Once compressed, it may be possible to view interference fringesformed between the KTP chip 502 and the transparent vacuum chuck 404 when illuminated with white light. Typical dimensions for the KTP chip 502 are 3 mm (width) by 10 mm (in length). There are typically four to five white light fringes are measured over the length of the KTP chip 502. If the superstrate 504 is parallel to the KTP chip 502, then the superstrate 504 applies even pressure to the KTP chip 502 when the two are brought into contact, and so the white light fringes remain largely unaffected. If, on the other hand, the superstrate 504 is not parallel to the KTP chip 502, then the superstrate 504 applies a greater pressure to one end of the KTP chip 502 when the two are brought into contact, which may be detected by a change in the separation of the white light fringes. Typically, the fringes concentrate at that end of the chip 502 where the pressure being applied by the superstrate 504 is greatest.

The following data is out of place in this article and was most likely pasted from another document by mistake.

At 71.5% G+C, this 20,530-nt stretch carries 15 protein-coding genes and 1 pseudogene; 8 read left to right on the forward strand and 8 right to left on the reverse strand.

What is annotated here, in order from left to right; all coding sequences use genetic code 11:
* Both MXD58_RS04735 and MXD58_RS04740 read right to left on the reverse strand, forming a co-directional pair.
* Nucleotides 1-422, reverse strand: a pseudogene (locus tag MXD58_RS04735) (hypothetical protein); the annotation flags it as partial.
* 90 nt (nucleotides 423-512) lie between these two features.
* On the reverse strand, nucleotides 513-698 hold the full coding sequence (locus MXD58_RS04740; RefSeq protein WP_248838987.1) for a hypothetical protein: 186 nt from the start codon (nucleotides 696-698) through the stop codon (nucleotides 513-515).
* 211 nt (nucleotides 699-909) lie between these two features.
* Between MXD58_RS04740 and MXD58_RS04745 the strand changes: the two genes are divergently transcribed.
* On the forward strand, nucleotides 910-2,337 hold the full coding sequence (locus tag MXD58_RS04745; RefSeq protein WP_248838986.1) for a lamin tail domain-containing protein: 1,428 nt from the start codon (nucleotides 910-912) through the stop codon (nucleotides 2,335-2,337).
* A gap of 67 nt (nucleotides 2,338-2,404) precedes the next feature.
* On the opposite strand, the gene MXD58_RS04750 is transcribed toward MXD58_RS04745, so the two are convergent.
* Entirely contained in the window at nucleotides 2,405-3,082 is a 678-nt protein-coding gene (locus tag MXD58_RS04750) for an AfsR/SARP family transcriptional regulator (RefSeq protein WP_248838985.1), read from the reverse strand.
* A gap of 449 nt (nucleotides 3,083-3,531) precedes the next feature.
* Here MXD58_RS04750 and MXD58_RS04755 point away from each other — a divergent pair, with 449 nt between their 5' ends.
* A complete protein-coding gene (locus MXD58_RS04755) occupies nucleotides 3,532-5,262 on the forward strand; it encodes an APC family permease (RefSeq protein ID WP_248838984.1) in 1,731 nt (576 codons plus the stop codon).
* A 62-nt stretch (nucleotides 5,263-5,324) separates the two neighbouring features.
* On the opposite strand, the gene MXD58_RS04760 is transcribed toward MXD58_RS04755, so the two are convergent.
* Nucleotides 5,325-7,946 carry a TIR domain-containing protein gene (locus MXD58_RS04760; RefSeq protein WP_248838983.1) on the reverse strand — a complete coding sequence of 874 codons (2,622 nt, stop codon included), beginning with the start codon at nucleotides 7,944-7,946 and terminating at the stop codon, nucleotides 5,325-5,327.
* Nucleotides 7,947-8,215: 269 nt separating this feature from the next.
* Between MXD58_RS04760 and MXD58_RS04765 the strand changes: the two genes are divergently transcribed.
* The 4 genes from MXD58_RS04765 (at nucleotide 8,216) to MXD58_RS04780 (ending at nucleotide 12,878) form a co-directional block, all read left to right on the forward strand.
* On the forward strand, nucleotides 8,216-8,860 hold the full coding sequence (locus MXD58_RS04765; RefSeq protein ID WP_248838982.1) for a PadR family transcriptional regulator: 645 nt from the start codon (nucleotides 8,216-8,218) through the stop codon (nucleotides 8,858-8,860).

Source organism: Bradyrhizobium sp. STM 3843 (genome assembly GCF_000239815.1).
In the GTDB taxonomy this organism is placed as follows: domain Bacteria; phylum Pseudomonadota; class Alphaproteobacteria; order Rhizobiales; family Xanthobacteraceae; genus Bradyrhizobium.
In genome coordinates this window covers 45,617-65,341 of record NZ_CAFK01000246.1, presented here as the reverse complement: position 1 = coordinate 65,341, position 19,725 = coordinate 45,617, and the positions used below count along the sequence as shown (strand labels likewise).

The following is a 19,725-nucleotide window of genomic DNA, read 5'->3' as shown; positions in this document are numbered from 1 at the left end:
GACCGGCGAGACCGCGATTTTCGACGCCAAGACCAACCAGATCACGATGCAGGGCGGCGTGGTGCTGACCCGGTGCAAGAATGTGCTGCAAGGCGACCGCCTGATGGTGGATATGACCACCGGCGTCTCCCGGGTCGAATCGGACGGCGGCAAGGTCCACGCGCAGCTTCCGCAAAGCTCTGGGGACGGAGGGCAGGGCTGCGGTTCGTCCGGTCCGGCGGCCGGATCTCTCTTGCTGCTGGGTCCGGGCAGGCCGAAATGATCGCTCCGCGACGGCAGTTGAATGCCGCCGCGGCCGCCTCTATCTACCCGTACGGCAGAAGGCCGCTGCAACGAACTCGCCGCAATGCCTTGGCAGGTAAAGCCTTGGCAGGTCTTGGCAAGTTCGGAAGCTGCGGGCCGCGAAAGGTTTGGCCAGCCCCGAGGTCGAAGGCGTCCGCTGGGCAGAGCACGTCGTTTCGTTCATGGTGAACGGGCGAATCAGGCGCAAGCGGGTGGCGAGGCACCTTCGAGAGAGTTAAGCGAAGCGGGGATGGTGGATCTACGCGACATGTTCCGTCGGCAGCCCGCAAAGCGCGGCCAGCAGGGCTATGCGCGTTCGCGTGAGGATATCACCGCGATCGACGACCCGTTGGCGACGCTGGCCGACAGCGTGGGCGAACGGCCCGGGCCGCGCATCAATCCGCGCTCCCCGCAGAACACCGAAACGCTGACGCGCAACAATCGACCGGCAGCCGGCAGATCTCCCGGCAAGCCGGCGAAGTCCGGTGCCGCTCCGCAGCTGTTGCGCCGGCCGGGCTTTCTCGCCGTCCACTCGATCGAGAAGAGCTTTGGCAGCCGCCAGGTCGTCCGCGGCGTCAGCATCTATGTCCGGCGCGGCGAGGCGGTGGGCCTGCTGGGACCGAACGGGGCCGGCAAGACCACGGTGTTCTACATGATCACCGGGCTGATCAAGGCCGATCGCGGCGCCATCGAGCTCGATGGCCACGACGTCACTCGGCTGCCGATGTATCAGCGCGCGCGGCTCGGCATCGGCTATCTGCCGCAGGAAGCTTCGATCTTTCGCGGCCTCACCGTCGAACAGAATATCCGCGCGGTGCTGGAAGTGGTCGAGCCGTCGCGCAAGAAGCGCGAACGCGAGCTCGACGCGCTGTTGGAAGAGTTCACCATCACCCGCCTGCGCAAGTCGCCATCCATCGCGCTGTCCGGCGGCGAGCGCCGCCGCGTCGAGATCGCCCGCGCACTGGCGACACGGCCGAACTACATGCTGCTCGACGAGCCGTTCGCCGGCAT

Also, by utilizing the alignment capabilities of the 5 degree-of-freedom stage 403, it may be possible under 60× magnification to align the electrodes 503 to less than a 2 micron offset Δ from the waveguides 501. If the maximum displacement between the waveguides 501 and electrodes 503, at at one end of the chip 502, is less than 2 microns, this translates into an angular misalignment θ of less than 1 milliradian in those cases where the length of the KTP chip 502 is approximately 10 millimeters.